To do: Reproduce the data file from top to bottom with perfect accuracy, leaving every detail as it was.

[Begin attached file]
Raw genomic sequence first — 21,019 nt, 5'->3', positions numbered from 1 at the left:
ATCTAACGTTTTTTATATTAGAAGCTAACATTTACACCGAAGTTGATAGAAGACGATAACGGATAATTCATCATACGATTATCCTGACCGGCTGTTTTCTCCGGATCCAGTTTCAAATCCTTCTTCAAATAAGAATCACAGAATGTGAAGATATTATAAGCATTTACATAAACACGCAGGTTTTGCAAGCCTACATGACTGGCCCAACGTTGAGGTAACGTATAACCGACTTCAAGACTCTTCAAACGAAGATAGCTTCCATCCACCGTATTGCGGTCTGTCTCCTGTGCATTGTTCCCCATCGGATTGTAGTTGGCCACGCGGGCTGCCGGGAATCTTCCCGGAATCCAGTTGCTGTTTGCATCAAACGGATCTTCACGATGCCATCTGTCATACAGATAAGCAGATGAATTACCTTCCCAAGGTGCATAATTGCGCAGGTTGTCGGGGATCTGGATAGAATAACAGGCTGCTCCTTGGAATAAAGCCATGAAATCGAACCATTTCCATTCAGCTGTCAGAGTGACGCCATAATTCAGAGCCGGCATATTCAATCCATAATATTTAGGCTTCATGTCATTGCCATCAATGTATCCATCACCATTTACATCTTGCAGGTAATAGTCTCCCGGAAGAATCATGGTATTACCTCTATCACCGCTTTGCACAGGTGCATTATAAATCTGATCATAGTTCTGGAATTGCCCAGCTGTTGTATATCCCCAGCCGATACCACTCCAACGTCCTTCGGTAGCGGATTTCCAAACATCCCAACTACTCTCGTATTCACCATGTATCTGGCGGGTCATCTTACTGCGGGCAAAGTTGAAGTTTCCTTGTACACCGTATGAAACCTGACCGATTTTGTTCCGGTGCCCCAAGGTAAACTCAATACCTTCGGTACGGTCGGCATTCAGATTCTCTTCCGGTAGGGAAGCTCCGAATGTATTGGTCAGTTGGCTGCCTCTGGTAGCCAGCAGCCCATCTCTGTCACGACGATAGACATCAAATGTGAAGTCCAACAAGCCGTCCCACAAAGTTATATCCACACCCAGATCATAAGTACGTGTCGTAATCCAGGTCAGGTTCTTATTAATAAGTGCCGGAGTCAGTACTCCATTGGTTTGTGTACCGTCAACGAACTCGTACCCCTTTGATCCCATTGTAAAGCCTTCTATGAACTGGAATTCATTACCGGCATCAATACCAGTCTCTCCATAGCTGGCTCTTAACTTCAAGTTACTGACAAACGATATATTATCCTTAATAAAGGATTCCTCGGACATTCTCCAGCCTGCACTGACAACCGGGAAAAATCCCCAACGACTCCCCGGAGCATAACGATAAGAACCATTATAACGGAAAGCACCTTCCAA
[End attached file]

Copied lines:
Raw genomic sequence first — 21,019 nt, 5'->3', positions numbered from 1 at the left:
ATCTAACGTTTTTTATATTAGAAGCTAACATTTACACCGAAGTTGATAGAAGACGATAACGGATAATTCATCATACGATTATCCTGACCGGCTGTTTTCTCCGGATCCAGTTTCAAATCCTTCTTCAAATAAGAATCACAGAATGTGAAGATATTATAAGCATTTACATAAACACGCAGGTTTTGCAAGCCTACATGACTGGCCCAACGTTGAGGTAACGTATAACCGACTTCAAGACTCTTCAAACGAAGATAGCTTCCATCCACCGTATTGCGGTCTGTCTCCTGTGCATTGTTCCCCATCGGATTGTAGTTGGCCACGCGGGCTGCCGGGAATCTTCCCGGAATCCAGTTGCTGTTTGCATCAAACGGATCTTCACGATGCCATCTGTCATACAGATAAGCAGATGAATTACCTTCCCAAGGTGCATAATTGCGCAGGTTGTCGGGGATCTGGATAGAATAACAGGCTGCTCCTTGGAATAAAGCCATGAAATCGAACCATTTCCATTCAGCTGTCAGAGTGACGCCATAATTCAGAGCCGGCATATTCAATCCATAATATTTAGGCTTCATGTCATTGCCATCAATGTATCCATCACCATTTACATCTTGCAGGTAATAGTCTCCCGGAAGAATCATGGTATTACCTCTATCACCGCTTTGCACAGGTGCATTATAAATCTGATCATAGTTCTGGAATTGCCCAGCTGTTGTATATCCCCAGCCGATACCACTCCAACGTCCTTCGGTAGCGGATTTCCAAACATCCCAACTACTCTCGTATTCACCATGTATCTGGCGGGTCATCTTACTGCGGGCAAAGTTGAAGTTTCCTTGTACACCGTATGAAACCTGACCGATTTTGTTCCGGTGCCCCAAGGTAAACTCAATACCTTCGGTACGGTCGGCATTCAGATTCTCTTCCGGTAGGGAAGCTCCGAATGTATTGGTCAGTTGGCTGCCTCTGGTAGCCAGCAGCCCATCTCTGTCACGACGATAGACATCAAATGTGAAGTCCAACAAGCCGTCCCACAAAGTTATATCCACACCCAGATCATAAGTACGTGTCGTAATCCAGGTCAGGTTCTTATTAATAAGTGCCGGAGTCAGTACTCCATTGGTTTGTGTACCGTCAACGAACTCGTACCCCTTTGATCCCATTGTAAAGCCTTCTATGAACTGGAATTCATTACCGGCATCAATACCAGTCTCTCCATAGCTGGCTCTTAACTTCAAGTTACTGACAAACGATATATTATCCTTAATAAAGGATTCCTCGGACATTCTCCAGCCTGCACTGACAACCGGGAAAAATCCCCAACGACTCCCCGGAGCATAACGATAAGAACCATTATAACGGAAAGCACCTTCCAA